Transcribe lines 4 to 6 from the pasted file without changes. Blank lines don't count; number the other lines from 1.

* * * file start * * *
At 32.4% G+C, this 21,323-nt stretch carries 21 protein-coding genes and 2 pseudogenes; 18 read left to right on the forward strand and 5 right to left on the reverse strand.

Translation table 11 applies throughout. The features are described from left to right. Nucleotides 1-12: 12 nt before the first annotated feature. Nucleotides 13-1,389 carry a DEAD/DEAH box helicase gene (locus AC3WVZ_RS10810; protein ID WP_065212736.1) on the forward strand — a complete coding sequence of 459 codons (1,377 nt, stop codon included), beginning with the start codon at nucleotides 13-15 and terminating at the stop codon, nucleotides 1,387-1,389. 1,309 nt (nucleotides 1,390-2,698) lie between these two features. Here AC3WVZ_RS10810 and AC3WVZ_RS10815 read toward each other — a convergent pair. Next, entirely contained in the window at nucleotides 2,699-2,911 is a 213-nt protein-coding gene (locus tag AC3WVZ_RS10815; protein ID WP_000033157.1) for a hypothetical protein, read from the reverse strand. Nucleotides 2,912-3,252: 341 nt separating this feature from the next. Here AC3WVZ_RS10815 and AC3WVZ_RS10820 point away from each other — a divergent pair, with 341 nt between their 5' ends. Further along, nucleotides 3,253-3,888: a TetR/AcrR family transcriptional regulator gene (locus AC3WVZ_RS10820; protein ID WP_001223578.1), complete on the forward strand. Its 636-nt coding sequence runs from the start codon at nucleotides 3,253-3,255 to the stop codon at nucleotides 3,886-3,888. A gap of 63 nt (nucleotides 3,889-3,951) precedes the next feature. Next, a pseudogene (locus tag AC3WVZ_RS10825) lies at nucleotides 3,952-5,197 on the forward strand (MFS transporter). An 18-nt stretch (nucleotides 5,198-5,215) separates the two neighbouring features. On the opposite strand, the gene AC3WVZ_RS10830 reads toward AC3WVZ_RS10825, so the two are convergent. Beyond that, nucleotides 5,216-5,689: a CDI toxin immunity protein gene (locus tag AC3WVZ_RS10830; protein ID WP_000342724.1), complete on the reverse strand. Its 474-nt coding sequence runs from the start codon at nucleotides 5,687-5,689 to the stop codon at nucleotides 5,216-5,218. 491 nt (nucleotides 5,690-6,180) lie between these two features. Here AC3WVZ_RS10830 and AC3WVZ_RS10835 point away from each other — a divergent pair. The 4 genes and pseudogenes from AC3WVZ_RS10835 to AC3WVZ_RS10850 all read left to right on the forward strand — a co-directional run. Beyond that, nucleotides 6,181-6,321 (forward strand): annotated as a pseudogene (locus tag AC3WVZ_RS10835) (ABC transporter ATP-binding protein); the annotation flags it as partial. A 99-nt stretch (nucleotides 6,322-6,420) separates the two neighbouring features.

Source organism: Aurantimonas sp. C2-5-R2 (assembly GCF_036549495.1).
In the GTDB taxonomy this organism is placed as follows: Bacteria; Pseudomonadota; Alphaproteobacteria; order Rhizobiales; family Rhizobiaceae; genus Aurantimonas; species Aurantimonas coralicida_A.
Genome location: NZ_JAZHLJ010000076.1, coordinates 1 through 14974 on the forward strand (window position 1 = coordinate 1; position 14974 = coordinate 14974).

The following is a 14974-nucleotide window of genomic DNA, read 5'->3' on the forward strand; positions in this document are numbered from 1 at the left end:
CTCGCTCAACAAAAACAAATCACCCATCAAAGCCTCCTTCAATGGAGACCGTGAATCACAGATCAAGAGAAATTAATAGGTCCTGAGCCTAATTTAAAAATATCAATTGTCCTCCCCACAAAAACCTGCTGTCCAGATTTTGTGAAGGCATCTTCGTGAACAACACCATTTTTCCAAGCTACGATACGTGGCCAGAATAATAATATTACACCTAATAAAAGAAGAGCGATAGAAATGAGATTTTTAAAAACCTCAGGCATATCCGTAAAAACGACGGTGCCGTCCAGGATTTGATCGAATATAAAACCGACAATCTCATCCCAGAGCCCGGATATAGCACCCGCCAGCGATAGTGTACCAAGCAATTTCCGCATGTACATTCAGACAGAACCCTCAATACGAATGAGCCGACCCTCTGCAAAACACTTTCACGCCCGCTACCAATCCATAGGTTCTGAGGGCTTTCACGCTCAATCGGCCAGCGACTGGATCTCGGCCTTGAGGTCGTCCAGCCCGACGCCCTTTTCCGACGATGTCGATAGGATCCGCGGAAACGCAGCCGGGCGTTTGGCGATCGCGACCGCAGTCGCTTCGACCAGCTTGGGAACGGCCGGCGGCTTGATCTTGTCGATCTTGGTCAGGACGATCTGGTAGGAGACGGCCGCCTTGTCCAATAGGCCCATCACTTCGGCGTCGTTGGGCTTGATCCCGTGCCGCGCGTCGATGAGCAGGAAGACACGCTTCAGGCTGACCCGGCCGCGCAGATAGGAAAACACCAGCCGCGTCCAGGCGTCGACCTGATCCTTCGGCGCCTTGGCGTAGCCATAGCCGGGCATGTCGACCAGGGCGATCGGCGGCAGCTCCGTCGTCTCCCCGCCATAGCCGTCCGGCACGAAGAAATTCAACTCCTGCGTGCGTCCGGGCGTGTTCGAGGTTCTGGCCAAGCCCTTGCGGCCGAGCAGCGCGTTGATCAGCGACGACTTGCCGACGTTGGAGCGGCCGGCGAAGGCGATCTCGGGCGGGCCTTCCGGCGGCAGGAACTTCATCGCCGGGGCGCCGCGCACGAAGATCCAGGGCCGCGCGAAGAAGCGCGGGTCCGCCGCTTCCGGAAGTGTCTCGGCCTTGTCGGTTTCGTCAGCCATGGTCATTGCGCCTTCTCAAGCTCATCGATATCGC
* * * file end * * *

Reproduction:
In the GTDB taxonomy this organism is placed as follows: Bacteria; Pseudomonadota; Alphaproteobacteria; order Rhizobiales; family Rhizobiaceae; genus Aurantimonas; species Aurantimonas coralicida_A.
Genome location: NZ_JAZHLJ010000076.1, coordinates 1 through 14974 on the forward strand (window position 1 = coordinate 1; position 14974 = coordinate 14974).

The following is a 14974-nucleotide window of genomic DNA, read 5'->3' on the forward strand; positions in this document are numbered from 1 at the left end: